- Millions of Americans who don't typically file tax returns may still be eligible for $1,200 stimulus checks.
- But whether government efforts to notify those people was successful will not be analyzed until next year. Meanwhile, the IRS is also planning to stop work on open cases.
- This week, House Democrats are asking for the government to step up its efforts to continue to try to get those payments to Americans before the end of the year.
Millions of people who were eligible for $1,200 stimulus checks still may not have received their money.
Now, the Government Accountability Office and a few Democratic members of Congress are calling for the IRS and Treasury Department to step up their efforts to get the relief to those Americans.
"An [economic impact payment] of $1,200, $2,400, or more can be a lifeline for a family in severe financial distress, especially at this time of year," a group of House Democrats wrote in a letter sent to the IRS on Thursday.
The economic impact payments, otherwise known as stimulus checks, were authorized by Congress with the CARES Act this spring to help Americans cope with the Covid pandemic.
The payments included up to $1,200 per individual or $2,400 per married couple, plus $500 per child under 17. To qualify for full payments, individuals and families had to be below certain income thresholds. Generally, that was $75,000 and under in adjusted gross income for individuals, $112,500 for heads of household and $150,000 for married couples filing jointly. The amount of the payments was gradually phased out for those with incomes above those levels.
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The IRS and Treasury Department sent out more than 165.8 million payments totaling $274.7 billion as of Sept. 30.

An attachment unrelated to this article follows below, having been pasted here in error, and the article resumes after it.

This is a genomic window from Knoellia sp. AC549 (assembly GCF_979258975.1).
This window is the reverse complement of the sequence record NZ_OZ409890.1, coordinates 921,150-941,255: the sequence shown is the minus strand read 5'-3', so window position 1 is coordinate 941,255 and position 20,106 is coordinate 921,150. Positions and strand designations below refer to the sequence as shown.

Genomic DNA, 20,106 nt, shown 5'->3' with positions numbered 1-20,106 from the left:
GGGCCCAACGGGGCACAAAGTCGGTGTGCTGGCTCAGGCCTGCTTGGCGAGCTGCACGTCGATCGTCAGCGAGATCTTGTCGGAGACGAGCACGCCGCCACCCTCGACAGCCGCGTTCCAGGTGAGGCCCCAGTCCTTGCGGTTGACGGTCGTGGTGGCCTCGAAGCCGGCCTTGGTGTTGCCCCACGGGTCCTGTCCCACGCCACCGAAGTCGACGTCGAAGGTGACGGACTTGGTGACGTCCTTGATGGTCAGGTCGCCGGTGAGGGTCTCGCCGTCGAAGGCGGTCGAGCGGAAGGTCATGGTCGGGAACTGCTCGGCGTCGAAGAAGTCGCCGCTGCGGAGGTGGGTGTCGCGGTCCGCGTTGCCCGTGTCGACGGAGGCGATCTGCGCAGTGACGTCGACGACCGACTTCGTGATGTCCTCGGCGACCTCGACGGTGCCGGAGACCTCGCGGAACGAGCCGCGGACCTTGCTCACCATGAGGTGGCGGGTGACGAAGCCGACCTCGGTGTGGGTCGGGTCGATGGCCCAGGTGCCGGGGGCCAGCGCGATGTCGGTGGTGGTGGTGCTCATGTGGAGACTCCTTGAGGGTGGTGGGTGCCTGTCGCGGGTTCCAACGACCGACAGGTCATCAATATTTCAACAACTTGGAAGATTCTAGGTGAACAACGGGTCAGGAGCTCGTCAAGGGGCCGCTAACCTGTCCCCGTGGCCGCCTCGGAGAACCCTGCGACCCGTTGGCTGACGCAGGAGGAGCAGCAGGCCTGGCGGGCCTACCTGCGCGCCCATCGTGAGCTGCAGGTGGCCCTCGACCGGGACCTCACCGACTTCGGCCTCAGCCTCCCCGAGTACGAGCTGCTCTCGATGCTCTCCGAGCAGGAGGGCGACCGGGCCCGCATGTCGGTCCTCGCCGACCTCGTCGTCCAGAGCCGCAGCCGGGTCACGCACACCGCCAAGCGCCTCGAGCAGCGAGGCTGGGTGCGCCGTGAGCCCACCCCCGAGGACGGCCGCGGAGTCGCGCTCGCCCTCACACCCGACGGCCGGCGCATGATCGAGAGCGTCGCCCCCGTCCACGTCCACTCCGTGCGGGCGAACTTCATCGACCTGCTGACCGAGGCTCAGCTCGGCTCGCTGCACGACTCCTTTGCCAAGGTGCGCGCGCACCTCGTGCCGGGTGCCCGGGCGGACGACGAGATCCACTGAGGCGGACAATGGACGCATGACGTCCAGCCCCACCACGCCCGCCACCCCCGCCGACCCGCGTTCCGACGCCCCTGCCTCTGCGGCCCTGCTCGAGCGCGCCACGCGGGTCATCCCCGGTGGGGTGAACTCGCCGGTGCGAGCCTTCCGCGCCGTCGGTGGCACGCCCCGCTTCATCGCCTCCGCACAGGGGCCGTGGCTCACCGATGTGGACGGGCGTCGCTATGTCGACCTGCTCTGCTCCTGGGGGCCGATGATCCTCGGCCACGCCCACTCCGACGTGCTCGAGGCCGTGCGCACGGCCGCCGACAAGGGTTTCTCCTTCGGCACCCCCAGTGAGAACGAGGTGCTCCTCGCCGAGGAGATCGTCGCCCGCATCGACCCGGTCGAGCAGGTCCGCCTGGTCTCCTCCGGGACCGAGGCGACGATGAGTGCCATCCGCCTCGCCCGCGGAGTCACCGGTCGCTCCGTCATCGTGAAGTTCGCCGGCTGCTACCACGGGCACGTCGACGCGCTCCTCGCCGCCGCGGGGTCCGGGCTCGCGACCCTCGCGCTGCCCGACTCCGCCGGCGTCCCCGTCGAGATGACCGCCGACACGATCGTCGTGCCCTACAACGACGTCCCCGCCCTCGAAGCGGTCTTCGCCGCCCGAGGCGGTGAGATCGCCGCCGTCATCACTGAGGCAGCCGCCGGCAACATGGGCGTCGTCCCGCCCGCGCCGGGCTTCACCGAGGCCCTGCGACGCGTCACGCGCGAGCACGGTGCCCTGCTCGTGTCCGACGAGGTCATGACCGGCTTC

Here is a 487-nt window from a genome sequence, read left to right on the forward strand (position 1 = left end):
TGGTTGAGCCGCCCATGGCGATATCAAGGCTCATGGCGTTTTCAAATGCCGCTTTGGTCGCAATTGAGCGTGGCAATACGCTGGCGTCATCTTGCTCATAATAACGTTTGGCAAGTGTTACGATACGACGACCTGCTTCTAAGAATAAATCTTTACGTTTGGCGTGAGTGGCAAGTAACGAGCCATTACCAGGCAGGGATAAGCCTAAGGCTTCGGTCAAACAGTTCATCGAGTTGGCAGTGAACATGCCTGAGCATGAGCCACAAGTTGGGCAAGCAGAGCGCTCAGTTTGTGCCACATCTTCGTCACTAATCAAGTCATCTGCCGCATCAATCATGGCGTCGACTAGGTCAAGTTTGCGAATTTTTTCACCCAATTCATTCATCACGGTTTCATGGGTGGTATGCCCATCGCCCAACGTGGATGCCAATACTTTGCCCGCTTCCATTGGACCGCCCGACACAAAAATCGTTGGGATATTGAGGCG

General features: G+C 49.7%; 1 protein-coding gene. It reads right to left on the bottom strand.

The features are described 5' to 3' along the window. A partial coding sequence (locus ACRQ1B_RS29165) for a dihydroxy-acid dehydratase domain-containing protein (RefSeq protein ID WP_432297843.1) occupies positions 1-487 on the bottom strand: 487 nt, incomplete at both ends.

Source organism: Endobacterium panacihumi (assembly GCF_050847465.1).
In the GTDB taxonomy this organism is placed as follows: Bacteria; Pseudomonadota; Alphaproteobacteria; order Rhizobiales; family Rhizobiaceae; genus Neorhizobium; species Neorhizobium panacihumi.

But because those payments generally were sent based on prior tax returns, low-income individuals and families who are not required to file may have been left out.
In September, almost 9 million people were sent mail notices from the IRS to let them know they might qualify for the one-time payment. Those people had until Nov. 21 to submit their information on the IRS non-filer online tool.
A recent GAO report noted that the Treasury Department and IRS do not plan to analyze the effectiveness of that outreach until 2021.
The delayed analysis means the agencies will miss the opportunity to redirect their efforts, if needed, the GAO report said.
"GAO recommends that Treasury, in coordination with IRS, should begin tracking and publicly reporting the number of individuals who were mailed an [economic impact payment] notification letter and filed for and received an [economic impact payment], and use that information to inform ongoing outreach and communications efforts," the report said.
The Treasury Department, the report said, has agreed with that recommendation.
Meanwhile, Congressional Democrats in their Dec. 3 letter urged the IRS to resolve their constituents' inquiries about missing stimulus checks before Dec. 31.
Congressional offices currently have the ability to submit constituents' stimulus check queries to a special IRS mailbox, which has received a massive volume of inquiries, the House lawmakers said.
However, the mailbox stopped taking new inquiries as of Nov. 30, while the IRS plans to stop working existing cases as of Dec. 10. Those who are still waiting for their payments will be able to get a recovery rebate credit when they file their 2020 tax returns in the spring.
But the Democratic lawmakers argue that is not soon enough for constituents who have escalated their cases to the agency.
"We urge the IRS to keep the [economic impact payment] mailbox open through the end of the 2021 filing season," the lawmakers wrote in their letter.
"This not only will enable the IRS to continue addressing existing constituent inquiries and making payments through Dec. 31, 2020, but will also allow the IRS to assist additional constituents who encounter issues when trying to claim a recovery rebate credit on their 2020 tax return," they said.
The letter was signed by 23 House Democrats, led by Rep. Richard Neal, D-Mass., chairman of the House Ways and Means Committee, and Bill Pascrell, Jr., D-N.J., chairman of the Subcommittee on Oversight.
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